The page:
The fairer gender in Borderland as well as women around the world are exceedingly benevolent souls; they are people who genuinely and generously support worthwhile causes. The Dickinson County chapter of 100+ Women Who Care demonstrates an unceasing commitment to the community four times a year when its members open their pocketbooks for organizations in need. (The local group’s name has become somewhat of a misnomer as their membership has soared to over 500). At the most recent gathering in August, some $23,000 went to Norway’s Grace United Methodist Missions. The money will go towards the Community Food Pantry, the Coat Closet, the Good Samaritan Fund and other Grace United programs. The Dickinson County 100+ Women Who Care have raised and donated more than $300,000 to local organizations and non-profit charities since it started in 2012.
Bustenhalter News, Part 1
Another Borderland women’s group is the local chapter of Bras for a Cause. It, too, is a sterling example of magnanimous women at work, selflessly fighting the good fight to end breast cancer. They will hold their eighth annual Bras for Cause fundraising program on November 5 at the Pine Grove Country Club, sponsored by the Iron Mountain-Kingsford Credit Union. Featured will be creative bras – some cute, some hilarious – all colorful. It will be a great time for a great cause.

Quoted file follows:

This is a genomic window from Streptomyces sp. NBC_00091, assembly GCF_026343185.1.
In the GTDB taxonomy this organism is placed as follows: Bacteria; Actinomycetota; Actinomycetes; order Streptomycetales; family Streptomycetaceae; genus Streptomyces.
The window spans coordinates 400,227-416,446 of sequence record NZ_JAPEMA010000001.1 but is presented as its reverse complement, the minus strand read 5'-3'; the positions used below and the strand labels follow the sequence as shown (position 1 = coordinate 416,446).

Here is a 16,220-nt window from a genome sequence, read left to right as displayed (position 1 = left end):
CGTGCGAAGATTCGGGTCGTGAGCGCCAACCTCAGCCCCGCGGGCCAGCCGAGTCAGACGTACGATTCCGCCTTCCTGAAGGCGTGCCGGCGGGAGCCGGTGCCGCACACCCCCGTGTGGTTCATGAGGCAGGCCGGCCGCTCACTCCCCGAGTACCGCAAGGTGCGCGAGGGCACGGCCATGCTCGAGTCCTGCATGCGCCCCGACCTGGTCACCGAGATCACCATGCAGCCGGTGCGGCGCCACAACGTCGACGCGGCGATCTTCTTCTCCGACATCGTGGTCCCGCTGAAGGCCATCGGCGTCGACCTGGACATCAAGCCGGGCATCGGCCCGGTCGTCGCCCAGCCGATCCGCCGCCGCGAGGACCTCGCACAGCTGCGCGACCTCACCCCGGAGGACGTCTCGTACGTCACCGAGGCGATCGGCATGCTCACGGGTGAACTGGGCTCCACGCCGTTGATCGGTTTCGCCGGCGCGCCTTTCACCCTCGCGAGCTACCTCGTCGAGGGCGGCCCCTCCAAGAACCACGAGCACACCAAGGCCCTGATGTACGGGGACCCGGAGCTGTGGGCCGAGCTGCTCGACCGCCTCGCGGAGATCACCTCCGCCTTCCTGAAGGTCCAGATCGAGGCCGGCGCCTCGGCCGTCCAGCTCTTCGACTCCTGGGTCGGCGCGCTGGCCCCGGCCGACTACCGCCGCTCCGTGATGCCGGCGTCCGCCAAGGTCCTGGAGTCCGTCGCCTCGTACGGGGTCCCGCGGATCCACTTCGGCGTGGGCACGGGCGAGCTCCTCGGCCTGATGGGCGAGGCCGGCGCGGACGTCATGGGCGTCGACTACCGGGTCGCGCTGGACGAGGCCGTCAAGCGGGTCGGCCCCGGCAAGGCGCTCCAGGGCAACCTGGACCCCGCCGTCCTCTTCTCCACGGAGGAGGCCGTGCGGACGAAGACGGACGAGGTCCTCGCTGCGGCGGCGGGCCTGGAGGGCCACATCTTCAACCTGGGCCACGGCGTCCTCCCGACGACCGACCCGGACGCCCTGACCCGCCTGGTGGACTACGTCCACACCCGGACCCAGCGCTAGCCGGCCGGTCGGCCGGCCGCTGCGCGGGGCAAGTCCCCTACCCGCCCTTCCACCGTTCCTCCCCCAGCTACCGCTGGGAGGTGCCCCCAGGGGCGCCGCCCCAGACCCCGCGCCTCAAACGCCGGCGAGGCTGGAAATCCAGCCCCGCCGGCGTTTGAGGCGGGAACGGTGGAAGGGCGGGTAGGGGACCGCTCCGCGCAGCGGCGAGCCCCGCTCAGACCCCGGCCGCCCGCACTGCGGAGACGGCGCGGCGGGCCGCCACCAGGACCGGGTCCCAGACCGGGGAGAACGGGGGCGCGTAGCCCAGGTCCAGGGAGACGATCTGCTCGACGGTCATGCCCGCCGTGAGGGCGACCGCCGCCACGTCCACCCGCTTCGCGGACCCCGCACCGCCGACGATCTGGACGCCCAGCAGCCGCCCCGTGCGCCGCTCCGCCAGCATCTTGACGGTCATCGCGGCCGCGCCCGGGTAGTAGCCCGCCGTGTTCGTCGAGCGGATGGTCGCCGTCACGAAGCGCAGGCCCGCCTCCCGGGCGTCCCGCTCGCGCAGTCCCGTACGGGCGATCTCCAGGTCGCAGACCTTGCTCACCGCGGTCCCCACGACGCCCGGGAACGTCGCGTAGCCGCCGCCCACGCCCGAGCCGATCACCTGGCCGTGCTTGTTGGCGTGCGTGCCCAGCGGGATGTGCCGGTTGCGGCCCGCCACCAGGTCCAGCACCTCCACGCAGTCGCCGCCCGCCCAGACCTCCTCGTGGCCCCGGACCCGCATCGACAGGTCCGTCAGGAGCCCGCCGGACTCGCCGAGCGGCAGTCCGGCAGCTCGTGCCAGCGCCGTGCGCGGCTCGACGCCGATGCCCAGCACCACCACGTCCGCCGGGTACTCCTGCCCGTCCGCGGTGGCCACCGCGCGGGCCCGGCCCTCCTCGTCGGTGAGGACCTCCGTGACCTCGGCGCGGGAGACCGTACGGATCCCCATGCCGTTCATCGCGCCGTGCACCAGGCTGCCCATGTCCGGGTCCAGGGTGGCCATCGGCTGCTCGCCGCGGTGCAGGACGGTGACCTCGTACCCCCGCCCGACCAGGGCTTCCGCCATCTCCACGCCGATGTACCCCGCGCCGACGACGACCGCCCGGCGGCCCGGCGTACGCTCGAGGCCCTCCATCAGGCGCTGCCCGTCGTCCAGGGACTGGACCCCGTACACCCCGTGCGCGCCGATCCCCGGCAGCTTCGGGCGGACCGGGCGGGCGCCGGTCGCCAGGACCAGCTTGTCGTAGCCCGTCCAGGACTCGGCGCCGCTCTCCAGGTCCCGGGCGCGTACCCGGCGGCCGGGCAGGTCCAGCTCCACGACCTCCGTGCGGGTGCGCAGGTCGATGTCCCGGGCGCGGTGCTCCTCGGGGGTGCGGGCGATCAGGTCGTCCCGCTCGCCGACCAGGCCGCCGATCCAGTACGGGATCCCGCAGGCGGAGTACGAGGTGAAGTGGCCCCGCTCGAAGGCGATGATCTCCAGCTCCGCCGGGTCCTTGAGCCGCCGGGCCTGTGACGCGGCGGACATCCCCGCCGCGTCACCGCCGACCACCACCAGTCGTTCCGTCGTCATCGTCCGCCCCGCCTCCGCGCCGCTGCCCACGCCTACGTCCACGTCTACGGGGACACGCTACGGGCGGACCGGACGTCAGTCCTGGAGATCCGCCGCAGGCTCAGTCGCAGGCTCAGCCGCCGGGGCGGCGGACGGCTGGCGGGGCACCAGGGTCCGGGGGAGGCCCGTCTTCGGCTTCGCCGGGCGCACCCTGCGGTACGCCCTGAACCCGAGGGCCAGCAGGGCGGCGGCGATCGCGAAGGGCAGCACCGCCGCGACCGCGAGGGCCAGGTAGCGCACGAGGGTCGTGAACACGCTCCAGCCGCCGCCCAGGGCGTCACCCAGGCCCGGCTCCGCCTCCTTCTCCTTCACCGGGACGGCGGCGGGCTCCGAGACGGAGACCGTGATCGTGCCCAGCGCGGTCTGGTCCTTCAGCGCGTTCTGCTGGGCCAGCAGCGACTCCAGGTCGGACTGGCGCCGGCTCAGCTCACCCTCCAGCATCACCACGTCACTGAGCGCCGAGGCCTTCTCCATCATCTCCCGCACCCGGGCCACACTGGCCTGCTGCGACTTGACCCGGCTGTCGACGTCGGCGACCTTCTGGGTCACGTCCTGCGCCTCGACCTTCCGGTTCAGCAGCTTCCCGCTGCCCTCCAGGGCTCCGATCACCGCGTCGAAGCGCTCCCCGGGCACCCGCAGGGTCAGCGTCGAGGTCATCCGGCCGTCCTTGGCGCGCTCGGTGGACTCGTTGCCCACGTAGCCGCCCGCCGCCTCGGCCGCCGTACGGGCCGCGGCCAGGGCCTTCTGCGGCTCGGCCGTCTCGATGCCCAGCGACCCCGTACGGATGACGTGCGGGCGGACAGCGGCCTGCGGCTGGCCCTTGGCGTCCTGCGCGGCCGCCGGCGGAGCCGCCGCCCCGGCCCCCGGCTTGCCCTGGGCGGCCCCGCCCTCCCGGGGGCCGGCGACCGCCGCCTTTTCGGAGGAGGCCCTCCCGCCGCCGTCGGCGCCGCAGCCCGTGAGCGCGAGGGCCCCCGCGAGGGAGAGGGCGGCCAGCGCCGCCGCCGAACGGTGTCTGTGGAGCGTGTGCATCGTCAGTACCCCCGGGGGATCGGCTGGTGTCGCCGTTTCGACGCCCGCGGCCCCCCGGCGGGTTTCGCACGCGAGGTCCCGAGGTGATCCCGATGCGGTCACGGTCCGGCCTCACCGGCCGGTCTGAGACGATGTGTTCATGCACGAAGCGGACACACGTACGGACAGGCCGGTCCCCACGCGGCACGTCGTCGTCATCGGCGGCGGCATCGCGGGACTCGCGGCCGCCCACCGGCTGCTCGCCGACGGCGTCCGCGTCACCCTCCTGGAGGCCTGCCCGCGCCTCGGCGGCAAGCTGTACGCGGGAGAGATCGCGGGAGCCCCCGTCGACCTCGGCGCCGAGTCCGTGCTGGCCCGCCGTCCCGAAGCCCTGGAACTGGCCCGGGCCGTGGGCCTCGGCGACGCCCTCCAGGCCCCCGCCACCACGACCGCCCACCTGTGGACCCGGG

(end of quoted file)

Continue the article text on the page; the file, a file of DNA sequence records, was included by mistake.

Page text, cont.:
Bustenhalter News, Part 2
In July, 2016, we went on our Great Mollusk & Crustacean Hunt, feasting on incredibly delectable gifts from the North Atlantic: lobster, scallops, lobster, crab, lobster, whole belly clams, lobster, mussels, etc. Our travels took us along the Maine coast and to the Canadian Maritimes. We visited Acadia National Park and the once quaint town of Bar Harbor (it’s crowded). Situated on Main Street, Bar Harbor, is a lingerie store called – what else – Bra Harbor.
A Final Note on the Stronger Gender.
Women are not only caring, generous souls, but frequently fill the role of benefactress to the males, especially to those wimpy, weasel-like guys in their lives. In a recent Boston Globe article on gender equality in the workplace, including the historic and long established male-dominated views on the subject, the authors wrote: Even Henry David Thoreau, that paragon of masculine independence and self-reliance, had his mother do his laundry.